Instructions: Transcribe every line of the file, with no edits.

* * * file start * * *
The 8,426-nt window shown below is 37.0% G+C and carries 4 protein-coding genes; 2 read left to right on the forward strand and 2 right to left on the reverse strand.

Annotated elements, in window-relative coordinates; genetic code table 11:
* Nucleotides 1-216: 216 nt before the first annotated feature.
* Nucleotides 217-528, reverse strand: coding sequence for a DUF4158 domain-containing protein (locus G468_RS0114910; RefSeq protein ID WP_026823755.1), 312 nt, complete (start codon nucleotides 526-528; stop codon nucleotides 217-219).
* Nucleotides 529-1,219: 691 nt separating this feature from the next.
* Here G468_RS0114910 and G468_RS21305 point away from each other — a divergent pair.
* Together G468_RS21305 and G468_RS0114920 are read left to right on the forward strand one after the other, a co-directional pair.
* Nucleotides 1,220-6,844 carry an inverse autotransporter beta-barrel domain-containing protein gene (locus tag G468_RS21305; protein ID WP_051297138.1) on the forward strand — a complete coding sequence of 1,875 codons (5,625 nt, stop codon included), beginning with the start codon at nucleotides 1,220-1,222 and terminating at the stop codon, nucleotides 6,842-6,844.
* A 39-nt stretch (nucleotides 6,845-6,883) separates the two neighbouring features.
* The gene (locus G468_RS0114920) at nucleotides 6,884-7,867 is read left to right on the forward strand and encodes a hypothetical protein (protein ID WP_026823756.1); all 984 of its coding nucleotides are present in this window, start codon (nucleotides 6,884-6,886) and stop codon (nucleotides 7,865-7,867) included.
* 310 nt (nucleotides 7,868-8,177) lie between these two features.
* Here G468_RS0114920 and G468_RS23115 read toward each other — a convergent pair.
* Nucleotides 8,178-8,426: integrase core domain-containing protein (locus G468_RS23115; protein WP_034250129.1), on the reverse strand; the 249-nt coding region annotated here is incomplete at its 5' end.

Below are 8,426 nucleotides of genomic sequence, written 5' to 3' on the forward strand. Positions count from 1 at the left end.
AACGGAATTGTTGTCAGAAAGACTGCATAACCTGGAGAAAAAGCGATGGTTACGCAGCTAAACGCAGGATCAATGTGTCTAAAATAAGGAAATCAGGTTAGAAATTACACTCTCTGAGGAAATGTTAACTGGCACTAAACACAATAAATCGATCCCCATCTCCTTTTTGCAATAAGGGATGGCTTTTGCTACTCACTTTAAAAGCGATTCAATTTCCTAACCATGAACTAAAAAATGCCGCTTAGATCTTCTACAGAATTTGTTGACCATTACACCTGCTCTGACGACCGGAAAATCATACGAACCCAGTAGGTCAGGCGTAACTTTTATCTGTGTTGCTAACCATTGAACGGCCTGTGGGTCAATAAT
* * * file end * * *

The 8,426-nt window shown below is 37.0% G+C and carries 4 protein-coding genes; 2 read left to right on the forward strand and 2 right to left on the reverse strand.

Annotated elements, in window-relative coordinates; genetic code table 11:
* Nucleotides 1-216: 216 nt before the first annotated feature.
* Nucleotides 217-528, reverse strand: coding sequence for a DUF4158 domain-containing protein (locus G468_RS0114910; RefSeq protein ID WP_026823755.1), 312 nt, complete (start codon nucleotides 526-528; stop codon nucleotides 217-219).
* Nucleotides 529-1,219: 691 nt separating this feature from the next.
* Here G468_RS0114910 and G468_RS21305 point away from each other — a divergent pair.
* Together G468_RS21305 and G468_RS0114920 are read left to right on the forward strand one after the other, a co-directional pair.
* Nucleotides 1,220-6,844 carry an inverse autotransporter beta-barrel domain-containing protein gene (locus tag G468_RS21305; protein ID WP_051297138.1) on the forward strand — a complete coding sequence of 1,875 codons (5,625 nt, stop codon included), beginning with the start codon at nucleotides 1,220-1,222 and terminating at the stop codon, nucleotides 6,842-6,844.
* A 39-nt stretch (nucleotides 6,845-6,883) separates the two neighbouring features.
* The gene (locus G468_RS0114920) at nucleotides 6,884-7,867 is read left to right on the forward strand and encodes a hypothetical protein (protein ID WP_026823756.1); all 984 of its coding nucleotides are present in this window, start codon (nucleotides 6,884-6,886) and stop codon (nucleotides 7,865-7,867) included.
* 310 nt (nucleotides 7,868-8,177) lie between these two features.
* Here G468_RS0114920 and G468_RS23115 read toward each other — a convergent pair.
* Nucleotides 8,178-8,426: integrase core domain-containing protein (locus G468_RS23115; protein WP_034250129.1), on the reverse strand; the 249-nt coding region annotated here is incomplete at its 5' end.

Below are 8,426 nucleotides of genomic sequence, written 5' to 3' on the forward strand. Positions count from 1 at the left end.
AACGGAATTGTTGTCAGAAAGACTGCATAACCTGGAGAAAAAGCGATGGTTACGCAGCTAAACGCAGGATCAATGTGTCTAAAATAAGGAAATCAGGTTAGAAATTACACTCTCTGAGGAAATGTTAACTGGCACTAAACACAATAAATCGATCCCCATCTCCTTTTTGCAATAAGGGATGGCTTTTGCTACTCACTTTAAAAGCGATTCAATTTCCTAACCATGAACTAAAAAATGCCGCTTAGATCTTCTACAGAATTTGTTGACCATTACACCTGCTCTGACGACCGGAAAATCATACGAACCCAGTAGGTCAGGCGTAACTTTTATCTGTGTTGCTAACCATTGAACGGCCTGTGGGTCAATAAT